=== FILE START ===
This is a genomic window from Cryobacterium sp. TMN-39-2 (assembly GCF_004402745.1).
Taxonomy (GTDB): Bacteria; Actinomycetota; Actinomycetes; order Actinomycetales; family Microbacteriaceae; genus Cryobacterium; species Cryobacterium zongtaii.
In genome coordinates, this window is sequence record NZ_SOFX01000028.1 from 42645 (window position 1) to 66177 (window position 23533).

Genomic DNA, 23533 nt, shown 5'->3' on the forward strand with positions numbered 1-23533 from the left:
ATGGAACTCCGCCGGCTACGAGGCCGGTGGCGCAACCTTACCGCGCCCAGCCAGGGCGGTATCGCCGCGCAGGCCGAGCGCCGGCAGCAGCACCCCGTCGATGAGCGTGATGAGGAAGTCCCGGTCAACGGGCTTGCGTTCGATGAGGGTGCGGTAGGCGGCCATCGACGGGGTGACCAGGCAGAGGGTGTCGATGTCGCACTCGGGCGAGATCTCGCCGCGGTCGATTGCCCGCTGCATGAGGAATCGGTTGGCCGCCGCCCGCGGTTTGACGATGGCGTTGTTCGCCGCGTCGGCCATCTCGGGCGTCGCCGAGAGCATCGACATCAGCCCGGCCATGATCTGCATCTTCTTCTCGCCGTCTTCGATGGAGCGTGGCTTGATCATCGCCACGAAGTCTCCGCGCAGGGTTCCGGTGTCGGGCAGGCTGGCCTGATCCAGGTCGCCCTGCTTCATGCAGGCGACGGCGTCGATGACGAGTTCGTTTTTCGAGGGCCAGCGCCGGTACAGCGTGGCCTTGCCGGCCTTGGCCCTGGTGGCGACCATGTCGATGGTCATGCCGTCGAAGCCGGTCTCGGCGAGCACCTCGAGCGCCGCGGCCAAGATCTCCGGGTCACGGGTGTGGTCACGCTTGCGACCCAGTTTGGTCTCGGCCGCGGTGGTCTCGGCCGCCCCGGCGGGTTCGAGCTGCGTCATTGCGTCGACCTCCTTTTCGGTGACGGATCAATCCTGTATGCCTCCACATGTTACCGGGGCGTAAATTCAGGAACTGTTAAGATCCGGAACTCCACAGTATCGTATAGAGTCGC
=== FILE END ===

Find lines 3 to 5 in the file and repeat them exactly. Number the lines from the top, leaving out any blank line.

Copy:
In genome coordinates, this window is sequence record NZ_SOFX01000028.1 from 42645 (window position 1) to 66177 (window position 23533).

Genomic DNA, 23533 nt, shown 5'->3' on the forward strand with positions numbered 1-23533 from the left:
ATGGAACTCCGCCGGCTACGAGGCCGGTGGCGCAACCTTACCGCGCCCAGCCAGGGCGGTATCGCCGCGCAGGCCGAGCGCCGGCAGCAGCACCCCGTCGATGAGCGTGATGAGGAAGTCCCGGTCAACGGGCTTGCGTTCGATGAGGGTGCGGTAGGCGGCCATCGACGGGGTGACCAGGCAGAGGGTGTCGATGTCGCACTCGGGCGAGATCTCGCCGCGGTCGATTGCCCGCTGCATGAGGAATCGGTTGGCCGCCGCCCGCGGTTTGACGATGGCGTTGTTCGCCGCGTCGGCCATCTCGGGCGTCGCCGAGAGCATCGACATCAGCCCGGCCATGATCTGCATCTTCTTCTCGCCGTCTTCGATGGAGCGTGGCTTGATCATCGCCACGAAGTCTCCGCGCAGGGTTCCGGTGTCGGGCAGGCTGGCCTGATCCAGGTCGCCCTGCTTCATGCAGGCGACGGCGTCGATGACGAGTTCGTTTTTCGAGGGCCAGCGCCGGTACAGCGTGGCCTTGCCGGCCTTGGCCCTGGTGGCGACCATGTCGATGGTCATGCCGTCGAAGCCGGTCTCGGCGAGCACCTCGAGCGCCGCGGCCAAGATCTCCGGGTCACGGGTGTGGTCACGCTTGCGACCCAGTTTGGTCTCGGCCGCGGTGGTCTCGGCCGCCCCGGCGGGTTCGAGCTGCGTCATTGCGTCGACCTCCTTTTCGGTGACGGATCAATCCTGTATGCCTCCACATGTTACCGGGGCGTAAATTCAGGAACTGTTAAGATCCGGAACTCCACAGTATCGTATAGAGTCGC